Making matters worse, the community medicine department of the government-run Gandhi Medical College, which guides the State government in tackling the outbreak, went into quarantine on April 10, after a junior resident in the department tested positive. The team included a member of the COVID-19 technical advisory panel to the government. As of April 24, six staffers of the AIIMS, including doctors, had been infected too.

Coronavirus | Madhya Pradesh runs out of RNA extraction kits

The Principal Secretary, the Ayushman Bharat Yojana MD, and an Additional Director are the primary nodes of the spread within the department. The Deputy Secretary of the Medical Education Department and an Officer on Special Duty with the Integrated Disease Surveillance Programme, both IAS officers, have been infected too.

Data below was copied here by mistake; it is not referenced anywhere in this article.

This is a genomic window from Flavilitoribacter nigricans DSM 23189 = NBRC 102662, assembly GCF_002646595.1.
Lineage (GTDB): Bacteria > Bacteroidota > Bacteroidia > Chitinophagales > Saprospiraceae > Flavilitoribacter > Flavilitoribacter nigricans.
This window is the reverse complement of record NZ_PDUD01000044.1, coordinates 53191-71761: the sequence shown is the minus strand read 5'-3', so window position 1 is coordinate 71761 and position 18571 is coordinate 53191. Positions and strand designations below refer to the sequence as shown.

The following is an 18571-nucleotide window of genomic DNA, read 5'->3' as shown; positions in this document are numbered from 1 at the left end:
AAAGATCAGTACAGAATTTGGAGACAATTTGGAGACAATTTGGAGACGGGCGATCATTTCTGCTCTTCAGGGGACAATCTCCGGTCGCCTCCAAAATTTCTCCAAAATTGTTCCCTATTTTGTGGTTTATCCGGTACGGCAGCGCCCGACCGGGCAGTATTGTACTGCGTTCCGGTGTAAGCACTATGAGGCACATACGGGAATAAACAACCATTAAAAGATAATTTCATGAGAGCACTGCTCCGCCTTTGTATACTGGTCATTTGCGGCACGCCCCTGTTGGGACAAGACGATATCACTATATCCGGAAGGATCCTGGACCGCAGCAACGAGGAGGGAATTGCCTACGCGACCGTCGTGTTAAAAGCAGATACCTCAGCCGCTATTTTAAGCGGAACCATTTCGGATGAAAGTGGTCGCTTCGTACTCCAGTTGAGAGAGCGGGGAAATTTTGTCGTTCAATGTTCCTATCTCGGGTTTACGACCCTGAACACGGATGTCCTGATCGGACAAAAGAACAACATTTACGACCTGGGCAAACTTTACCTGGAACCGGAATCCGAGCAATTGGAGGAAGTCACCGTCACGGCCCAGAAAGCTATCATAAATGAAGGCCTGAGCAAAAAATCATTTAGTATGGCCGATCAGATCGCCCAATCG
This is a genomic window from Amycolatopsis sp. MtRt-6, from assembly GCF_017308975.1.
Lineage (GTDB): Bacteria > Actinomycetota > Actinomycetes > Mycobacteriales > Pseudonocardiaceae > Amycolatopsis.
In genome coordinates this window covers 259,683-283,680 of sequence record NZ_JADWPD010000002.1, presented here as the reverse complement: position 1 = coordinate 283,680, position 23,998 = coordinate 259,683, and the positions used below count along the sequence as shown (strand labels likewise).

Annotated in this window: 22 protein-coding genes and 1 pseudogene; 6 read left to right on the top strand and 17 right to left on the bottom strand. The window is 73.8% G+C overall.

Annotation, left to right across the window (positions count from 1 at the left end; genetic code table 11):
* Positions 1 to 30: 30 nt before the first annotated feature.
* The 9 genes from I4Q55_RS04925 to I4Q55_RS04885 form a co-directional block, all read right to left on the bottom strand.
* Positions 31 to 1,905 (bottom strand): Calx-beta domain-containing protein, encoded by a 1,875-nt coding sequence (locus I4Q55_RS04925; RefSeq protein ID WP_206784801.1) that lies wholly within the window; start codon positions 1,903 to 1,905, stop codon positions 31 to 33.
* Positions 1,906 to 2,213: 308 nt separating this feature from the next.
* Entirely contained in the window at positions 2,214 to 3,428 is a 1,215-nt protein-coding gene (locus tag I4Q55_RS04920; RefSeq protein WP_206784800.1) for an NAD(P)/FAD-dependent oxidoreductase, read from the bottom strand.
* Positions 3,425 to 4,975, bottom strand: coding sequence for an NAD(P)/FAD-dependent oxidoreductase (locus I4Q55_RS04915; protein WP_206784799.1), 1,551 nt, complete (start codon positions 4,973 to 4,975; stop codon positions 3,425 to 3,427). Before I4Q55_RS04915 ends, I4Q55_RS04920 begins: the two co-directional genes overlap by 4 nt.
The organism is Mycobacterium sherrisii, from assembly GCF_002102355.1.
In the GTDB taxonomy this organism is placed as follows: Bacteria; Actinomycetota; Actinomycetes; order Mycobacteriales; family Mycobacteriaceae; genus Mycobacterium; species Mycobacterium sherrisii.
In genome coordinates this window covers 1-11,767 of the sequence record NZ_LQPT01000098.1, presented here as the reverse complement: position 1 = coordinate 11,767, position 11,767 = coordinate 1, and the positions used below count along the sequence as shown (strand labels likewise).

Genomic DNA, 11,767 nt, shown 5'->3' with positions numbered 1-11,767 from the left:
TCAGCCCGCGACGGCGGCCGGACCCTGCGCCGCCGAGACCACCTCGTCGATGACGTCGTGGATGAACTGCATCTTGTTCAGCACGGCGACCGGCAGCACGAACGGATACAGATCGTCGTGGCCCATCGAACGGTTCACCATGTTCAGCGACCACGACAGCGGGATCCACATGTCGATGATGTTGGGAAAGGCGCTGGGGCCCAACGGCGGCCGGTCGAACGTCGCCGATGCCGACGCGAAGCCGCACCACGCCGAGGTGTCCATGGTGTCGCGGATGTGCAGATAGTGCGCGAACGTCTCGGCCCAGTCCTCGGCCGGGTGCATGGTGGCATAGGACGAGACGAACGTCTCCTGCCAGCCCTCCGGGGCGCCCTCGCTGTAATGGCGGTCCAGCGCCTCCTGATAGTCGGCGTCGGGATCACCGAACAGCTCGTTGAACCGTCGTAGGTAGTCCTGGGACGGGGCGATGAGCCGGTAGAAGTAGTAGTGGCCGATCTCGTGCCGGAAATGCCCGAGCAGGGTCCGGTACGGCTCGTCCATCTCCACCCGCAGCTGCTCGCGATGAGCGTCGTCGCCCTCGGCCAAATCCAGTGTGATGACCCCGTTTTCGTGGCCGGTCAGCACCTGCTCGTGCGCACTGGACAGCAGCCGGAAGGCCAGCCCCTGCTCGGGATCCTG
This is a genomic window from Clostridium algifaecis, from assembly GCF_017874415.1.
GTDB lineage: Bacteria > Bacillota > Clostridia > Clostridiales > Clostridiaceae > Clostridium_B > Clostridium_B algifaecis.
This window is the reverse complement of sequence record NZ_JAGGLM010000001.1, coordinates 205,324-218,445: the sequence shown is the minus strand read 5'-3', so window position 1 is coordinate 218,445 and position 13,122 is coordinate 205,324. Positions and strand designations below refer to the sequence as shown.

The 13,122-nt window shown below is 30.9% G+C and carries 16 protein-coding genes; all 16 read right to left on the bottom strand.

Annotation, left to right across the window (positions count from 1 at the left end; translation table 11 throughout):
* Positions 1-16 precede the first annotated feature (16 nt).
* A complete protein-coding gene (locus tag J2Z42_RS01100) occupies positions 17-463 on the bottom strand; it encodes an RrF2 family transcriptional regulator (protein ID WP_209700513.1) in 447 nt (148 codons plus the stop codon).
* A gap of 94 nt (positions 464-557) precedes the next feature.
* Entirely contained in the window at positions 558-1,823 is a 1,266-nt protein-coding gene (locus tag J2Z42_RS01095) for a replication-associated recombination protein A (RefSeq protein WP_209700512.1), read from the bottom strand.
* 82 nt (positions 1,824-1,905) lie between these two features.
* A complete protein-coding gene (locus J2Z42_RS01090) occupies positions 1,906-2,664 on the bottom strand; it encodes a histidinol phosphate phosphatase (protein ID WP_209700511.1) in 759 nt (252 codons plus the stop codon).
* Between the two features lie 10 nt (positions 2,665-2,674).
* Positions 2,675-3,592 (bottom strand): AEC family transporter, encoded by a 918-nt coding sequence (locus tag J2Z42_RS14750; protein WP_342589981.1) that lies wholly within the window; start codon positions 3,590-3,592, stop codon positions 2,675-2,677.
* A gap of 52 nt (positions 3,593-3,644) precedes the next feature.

COVID-19 affects cops too

The day the Health Department registered its first case, the police found four of its personnel infected too. “Officials from the two departments were in contact at the workplace or casually,” said Rahul Rajak, a researcher who is mapping the outbreak in Bhopal.

Cases from the two departments converge mainly in TT Nagar, where a police housing society and a battalion are located, and several doctors reside. Health workers from different areas infected at least three policemen residing there while they were on duty. But in one case, a doctor and a policeman, both residing in TT Nagar, had mutual contact.

Imarti Devi. File

Imarti Devi, who was the Woman and Child Development Minister in the Kamal Nath Cabinet, arrives in Bhopal from New Delhi on March 21, 2020.